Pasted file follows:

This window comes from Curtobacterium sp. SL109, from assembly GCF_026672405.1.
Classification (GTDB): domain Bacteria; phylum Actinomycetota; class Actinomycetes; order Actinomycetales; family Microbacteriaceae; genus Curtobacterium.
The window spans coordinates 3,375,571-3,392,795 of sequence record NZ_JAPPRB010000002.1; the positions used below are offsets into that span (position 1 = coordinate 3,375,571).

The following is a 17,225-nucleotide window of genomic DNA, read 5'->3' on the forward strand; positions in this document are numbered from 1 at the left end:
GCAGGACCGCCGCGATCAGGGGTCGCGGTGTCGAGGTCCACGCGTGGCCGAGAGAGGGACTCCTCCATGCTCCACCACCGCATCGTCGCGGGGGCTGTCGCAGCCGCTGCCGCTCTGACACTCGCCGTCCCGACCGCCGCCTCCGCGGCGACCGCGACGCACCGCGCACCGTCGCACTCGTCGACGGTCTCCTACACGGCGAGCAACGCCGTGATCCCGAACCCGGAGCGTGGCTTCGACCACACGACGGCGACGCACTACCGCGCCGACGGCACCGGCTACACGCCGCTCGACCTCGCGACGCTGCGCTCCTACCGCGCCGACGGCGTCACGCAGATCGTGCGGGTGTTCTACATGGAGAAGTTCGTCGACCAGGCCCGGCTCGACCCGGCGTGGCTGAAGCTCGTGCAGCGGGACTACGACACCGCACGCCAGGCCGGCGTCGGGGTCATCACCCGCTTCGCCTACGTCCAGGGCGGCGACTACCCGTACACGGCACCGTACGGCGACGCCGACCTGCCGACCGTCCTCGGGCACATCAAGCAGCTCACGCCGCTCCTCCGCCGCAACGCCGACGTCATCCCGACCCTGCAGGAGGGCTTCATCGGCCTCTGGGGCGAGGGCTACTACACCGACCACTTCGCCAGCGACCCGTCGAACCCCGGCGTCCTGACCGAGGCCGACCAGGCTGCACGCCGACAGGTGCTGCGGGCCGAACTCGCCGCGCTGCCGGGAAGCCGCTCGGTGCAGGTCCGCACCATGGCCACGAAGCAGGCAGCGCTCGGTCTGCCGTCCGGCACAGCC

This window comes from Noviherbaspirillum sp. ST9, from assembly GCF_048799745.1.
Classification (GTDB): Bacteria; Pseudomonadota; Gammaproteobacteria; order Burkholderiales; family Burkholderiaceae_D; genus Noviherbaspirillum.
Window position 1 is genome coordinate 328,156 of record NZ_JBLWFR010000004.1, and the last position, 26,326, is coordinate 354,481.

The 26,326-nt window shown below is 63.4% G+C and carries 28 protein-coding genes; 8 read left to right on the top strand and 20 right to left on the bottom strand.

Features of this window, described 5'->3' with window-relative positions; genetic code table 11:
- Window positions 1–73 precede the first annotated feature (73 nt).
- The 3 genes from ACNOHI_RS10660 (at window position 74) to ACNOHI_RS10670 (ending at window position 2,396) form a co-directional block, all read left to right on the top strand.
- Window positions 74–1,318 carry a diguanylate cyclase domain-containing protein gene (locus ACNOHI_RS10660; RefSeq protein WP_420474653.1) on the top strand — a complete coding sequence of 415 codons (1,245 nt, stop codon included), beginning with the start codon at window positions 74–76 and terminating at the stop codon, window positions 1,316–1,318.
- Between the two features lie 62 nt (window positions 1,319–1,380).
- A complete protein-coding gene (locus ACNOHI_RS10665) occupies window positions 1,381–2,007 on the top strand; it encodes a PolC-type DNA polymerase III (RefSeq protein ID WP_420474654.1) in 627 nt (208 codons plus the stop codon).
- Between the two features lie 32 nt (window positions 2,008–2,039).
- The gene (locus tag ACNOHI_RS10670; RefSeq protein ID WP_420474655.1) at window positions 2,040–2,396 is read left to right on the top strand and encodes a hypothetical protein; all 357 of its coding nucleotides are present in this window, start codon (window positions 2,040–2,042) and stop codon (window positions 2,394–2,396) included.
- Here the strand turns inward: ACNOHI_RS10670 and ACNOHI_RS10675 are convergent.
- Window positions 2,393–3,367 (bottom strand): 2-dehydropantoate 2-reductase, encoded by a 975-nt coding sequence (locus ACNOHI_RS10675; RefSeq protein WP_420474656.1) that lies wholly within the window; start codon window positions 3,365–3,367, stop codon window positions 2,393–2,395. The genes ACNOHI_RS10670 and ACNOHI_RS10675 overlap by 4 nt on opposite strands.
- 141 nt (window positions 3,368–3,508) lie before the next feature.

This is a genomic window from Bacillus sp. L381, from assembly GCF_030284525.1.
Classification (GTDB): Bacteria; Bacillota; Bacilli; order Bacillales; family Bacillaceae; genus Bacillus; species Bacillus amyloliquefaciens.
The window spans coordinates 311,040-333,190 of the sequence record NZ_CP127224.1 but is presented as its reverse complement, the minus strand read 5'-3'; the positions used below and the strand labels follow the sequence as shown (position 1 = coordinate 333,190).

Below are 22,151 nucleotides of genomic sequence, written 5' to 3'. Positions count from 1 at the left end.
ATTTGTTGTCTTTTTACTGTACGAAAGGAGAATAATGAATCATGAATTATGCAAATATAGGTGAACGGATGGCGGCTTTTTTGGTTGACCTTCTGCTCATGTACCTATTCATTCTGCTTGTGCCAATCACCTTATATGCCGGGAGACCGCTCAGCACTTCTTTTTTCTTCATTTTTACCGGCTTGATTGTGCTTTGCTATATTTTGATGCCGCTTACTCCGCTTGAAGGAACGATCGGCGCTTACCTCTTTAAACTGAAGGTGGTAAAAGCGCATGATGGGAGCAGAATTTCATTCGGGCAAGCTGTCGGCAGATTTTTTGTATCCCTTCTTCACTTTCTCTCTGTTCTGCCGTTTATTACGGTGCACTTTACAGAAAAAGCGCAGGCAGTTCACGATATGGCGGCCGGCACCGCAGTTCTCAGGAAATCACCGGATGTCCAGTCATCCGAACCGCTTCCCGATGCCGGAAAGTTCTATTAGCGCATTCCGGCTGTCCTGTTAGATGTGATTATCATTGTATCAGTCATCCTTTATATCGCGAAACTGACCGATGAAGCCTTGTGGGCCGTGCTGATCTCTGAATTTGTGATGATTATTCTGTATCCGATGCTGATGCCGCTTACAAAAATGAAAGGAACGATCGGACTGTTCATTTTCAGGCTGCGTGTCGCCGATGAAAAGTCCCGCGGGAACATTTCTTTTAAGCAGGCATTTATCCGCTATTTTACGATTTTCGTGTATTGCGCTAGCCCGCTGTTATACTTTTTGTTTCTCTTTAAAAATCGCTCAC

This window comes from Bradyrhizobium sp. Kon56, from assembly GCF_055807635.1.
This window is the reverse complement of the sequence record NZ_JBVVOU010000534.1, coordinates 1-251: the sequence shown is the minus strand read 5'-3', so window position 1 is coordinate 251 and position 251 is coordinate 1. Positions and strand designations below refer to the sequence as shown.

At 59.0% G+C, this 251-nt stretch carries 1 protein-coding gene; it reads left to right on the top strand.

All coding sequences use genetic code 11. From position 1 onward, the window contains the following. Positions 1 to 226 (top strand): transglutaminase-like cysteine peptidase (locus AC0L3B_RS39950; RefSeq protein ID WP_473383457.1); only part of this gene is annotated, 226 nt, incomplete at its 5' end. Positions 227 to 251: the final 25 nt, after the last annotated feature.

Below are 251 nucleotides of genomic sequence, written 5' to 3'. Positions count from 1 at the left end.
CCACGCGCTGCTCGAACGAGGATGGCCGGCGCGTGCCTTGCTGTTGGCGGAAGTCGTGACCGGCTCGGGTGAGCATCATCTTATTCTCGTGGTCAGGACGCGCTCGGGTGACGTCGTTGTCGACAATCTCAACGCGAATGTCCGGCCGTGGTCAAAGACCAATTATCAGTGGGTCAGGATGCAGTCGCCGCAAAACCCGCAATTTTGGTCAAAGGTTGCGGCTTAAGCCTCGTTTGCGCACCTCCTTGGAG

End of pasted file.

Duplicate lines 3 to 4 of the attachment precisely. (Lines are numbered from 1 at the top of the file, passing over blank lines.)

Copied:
The window spans coordinates 3,375,571-3,392,795 of sequence record NZ_JAPPRB010000002.1; the positions used below are offsets into that span (position 1 = coordinate 3,375,571).

The following is a 17,225-nucleotide window of genomic DNA, read 5'->3' on the forward strand; positions in this document are numbered from 1 at the left end: